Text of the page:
Figure 1

Percentage positive badgers per social group determined by any culture positive (tracheal or faecal) or faecal culture compared with positives by faecal qPCR.

Data aggregated across the entire year.


Sampling and Trapping

Fresh faecal samples were obtained from latrines associated with 12 badger social groups (Table 1) in Woodchester Park Gloucestershire through 2012 and 2013. Two intensive sampling periods of two weeks each were undertaken during the period of peak badger latrine activity in the spring and autumn of 2012 where up to 10 unique faecal samples were obtained from latrines associated with each social group on alternate days. Faecal samples were taken from latrines in closest proximity to the main sett of each social group. A second sampling regime was undertaken over a year long period where up to 10 unique fresh, faecal samples were taken from latrines associated with each social group per day over two non-consecutive days in each season, starting two days after trapping operations took place in that location. For the purpose of this study March—May was classified as spring, June—August as summer, September—November as autumn and December—February as winter.

Table 1 Summary of M. bovis genome equivalents counts by social group from faecal field sampling and immunoassay testing results on trapped badgers.

Each of the 12 badger social groups in the study was trapped four times throughout the year, once per season, with variable numbers of animals trapped between groups and seasons (Table S1). Badgers were trapped using baited cage traps placed around the main setts of each social group and identified using a unique tattoo applied at the first capture of that animal. Trapped badgers from each of the 12 social groups were tested by BrockTB Stat-Pak®, IFNγ and culture of clinical samples. All experimental protocols were approved by the University of Warwick and the Food and Environment Research Agency Ethical Review Committee and carried out in accordance with the approved guidelines and under the license granted by the Home Office under the 1986 Animal (Scientific Procedures) Act.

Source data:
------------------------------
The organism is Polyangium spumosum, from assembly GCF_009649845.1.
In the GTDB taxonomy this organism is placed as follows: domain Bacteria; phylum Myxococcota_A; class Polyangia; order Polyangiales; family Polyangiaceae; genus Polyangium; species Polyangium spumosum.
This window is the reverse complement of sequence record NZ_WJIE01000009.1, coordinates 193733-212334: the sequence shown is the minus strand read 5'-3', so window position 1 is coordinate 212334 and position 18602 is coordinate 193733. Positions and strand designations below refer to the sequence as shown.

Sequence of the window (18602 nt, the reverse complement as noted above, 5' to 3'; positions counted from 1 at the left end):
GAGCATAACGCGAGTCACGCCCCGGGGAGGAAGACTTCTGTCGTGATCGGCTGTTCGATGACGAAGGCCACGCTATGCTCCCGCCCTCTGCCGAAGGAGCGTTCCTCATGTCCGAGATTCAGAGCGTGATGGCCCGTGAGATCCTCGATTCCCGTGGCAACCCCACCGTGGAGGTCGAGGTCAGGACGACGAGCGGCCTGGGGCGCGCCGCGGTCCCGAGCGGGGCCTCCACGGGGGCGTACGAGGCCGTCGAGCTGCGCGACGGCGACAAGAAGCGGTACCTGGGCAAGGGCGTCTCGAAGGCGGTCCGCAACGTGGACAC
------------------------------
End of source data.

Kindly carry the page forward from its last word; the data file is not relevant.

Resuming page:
DNA Extraction and qPCR

Total community DNA was extracted from 0.1 g (+/−0.003 g) of faeces using the Fast DNA spin kit for soil (MP Biomedicals) following the manufacturer’s instructions. M. bovis was detected and quantified using a qPCR assay which targets the RD4 deletion region unique to the M. bovis genome (Specificity data Table S2). An initial qPCR screen of each sample was performed using an ABI 7500 Fast qPCR machine (ABI) with two technical replicates of each sample. Positive controls (8.5 × 105 genome equivalents) and negative controls were also present in duplicate on each plate. PCR reactions were set up using 900 nM of each primer (RD4F 5'TGTGAATTCATACAAGCCGTAGTCG3', RD4R 5'CCCGTAGCGTTACTGAGAAATTGC3'), 250 nM of Taqman probe (6FAM-AGCGCAACACTCTTGGAGTGGCCTAC—TMR), 1 mg ml−1 bovine serum albumen (BSA), 12.5 μl of Environmental Mastermix 2.0 (ABI), 10 μl of template and made up to 25 μl with molecular grade water (Sigma Aldrich). PCR cycling conditions were 50 °C for 2 min followed by 95 °C for 10 min then 40 cycles of 95 °C for 15 sec and 58 °C for 1 min. Samples exhibiting amplification in one or more technical replicates were taken on to full quantification using three technical replicates per sample under the same conditions. If one or more of the technical replicates of the quantification assay exhibited amplification the sample was deemed positive for M. bovis. Serial dilutions of M. bovis BCG Danish 1331 genomic DNA were used as standards for this quantification. An inhibition control assay previously described14 was used to detect the possibility of false negative results due to inhibition. Where significant inhibition was detected DNA was re-extracted from frozen aliquots and qPCR assays were repeated. The number of M. bovis genome equivalents was quantified independently by qPCR at The University of Warwick and APHA Weybridge (Supplementary Figure 1).